Correspondence should be addressed to Mark Fox, Indiana University South Bend, Judd Leighton School of
Business & Economics, Room 204H, Administration Building, 1700 Mishawaka Avenue, South Bend, IN 46634.
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Perhaps the most compelling reason to report plagiarism is to ensure that authors of origi-
nal work are given due credit for their research and that this credit is not misappropriated
by plagiarists. This is why “plagiarism is widely thought of as perhaps the most grievous
academic crime” (Rosamond, 2002, p. 167).
Reporting plagiarism may lead to corrections to the scientific record. Hence, one conse-
quence of reporting plagiarism is that editors may retract work by plagiarists. In this regard,
plagiarism is one of the major reasons for retractions. For example, Grieneisen and Zhang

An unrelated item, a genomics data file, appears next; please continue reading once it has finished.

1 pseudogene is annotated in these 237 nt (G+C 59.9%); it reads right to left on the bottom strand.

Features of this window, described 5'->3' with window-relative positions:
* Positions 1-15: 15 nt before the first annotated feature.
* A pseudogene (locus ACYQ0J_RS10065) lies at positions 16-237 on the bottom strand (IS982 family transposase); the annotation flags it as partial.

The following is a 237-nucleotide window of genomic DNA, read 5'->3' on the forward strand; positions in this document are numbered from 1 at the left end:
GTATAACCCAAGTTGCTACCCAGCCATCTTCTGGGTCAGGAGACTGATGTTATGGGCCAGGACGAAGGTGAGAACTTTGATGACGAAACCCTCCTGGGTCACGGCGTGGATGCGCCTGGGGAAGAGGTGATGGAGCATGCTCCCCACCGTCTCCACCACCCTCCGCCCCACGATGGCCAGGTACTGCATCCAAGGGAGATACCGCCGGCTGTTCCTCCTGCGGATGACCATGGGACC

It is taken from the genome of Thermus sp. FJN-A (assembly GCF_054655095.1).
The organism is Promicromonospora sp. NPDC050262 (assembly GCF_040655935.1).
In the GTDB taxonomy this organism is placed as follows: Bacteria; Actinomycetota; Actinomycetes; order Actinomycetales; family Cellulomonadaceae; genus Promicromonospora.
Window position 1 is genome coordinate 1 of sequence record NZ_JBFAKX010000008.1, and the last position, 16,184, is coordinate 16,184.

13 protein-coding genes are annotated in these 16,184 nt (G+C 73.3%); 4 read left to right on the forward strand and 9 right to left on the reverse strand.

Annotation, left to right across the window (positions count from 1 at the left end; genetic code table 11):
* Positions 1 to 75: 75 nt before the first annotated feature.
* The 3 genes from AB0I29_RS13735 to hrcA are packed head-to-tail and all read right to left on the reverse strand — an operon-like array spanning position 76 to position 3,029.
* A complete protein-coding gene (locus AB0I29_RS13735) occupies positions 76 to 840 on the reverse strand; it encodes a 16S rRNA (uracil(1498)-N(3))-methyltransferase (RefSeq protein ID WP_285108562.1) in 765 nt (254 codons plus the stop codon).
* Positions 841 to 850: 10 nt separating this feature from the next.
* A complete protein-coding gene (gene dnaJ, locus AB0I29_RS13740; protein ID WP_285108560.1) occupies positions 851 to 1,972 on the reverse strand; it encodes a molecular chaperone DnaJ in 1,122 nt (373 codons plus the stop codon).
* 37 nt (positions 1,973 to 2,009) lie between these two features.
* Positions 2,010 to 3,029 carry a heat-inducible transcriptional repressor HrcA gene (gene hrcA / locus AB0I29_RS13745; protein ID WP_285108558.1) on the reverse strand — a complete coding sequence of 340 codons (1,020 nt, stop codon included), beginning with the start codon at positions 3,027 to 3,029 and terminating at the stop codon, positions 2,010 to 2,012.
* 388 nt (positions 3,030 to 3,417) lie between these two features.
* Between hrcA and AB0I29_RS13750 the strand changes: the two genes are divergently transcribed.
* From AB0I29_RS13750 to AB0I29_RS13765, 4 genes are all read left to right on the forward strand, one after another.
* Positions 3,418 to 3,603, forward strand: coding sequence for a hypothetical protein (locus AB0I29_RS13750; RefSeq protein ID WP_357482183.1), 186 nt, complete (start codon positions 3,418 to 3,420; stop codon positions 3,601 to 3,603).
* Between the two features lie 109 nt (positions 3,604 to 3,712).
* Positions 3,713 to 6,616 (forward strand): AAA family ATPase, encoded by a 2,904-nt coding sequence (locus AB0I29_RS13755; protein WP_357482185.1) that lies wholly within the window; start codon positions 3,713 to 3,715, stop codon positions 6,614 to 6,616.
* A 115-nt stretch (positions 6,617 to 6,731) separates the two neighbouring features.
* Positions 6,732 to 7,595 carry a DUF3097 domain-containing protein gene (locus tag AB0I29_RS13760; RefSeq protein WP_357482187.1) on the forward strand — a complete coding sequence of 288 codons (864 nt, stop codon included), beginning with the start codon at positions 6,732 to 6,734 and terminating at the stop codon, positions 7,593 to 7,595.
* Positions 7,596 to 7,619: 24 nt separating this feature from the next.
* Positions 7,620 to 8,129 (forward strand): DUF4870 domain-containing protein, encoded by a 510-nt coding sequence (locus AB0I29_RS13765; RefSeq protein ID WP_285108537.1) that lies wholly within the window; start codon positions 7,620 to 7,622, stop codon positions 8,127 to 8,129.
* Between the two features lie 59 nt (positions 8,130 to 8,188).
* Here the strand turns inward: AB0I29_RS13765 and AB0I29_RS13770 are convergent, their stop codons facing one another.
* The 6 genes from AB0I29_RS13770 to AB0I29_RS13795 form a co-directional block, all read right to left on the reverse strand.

(2012) looked at the justifications stated for 4,232 scientific retractions across a wide range
of disciplines. Of these retractions 47% were due to “publishing misconduct, primarily
plagiarism and author-initiated duplicate publication” (p. 6).
Reporting plagiarism sends a consistent message to students, that is, that as academics we
will hold ourselves to the same standards that we expect of our students.
Reporting plagiarism can also highlight flaws in the review or editorial processes of jour-
nals, particularly when plagiarism should have been detected prior to publication. This
appears to be a more prevalent problem for predatory open access journals. In this regard,
Arnold (2009) observed “journal misconduct, carried out by publishers and editors, often
with an evident profit motive. One example is a sloppy or sham peer review process
designed to produce the impression of a serious scholarly journal without the substance”
(p. 1). The increasing prevalence of predatory open access journals (Bohannon, 2013)may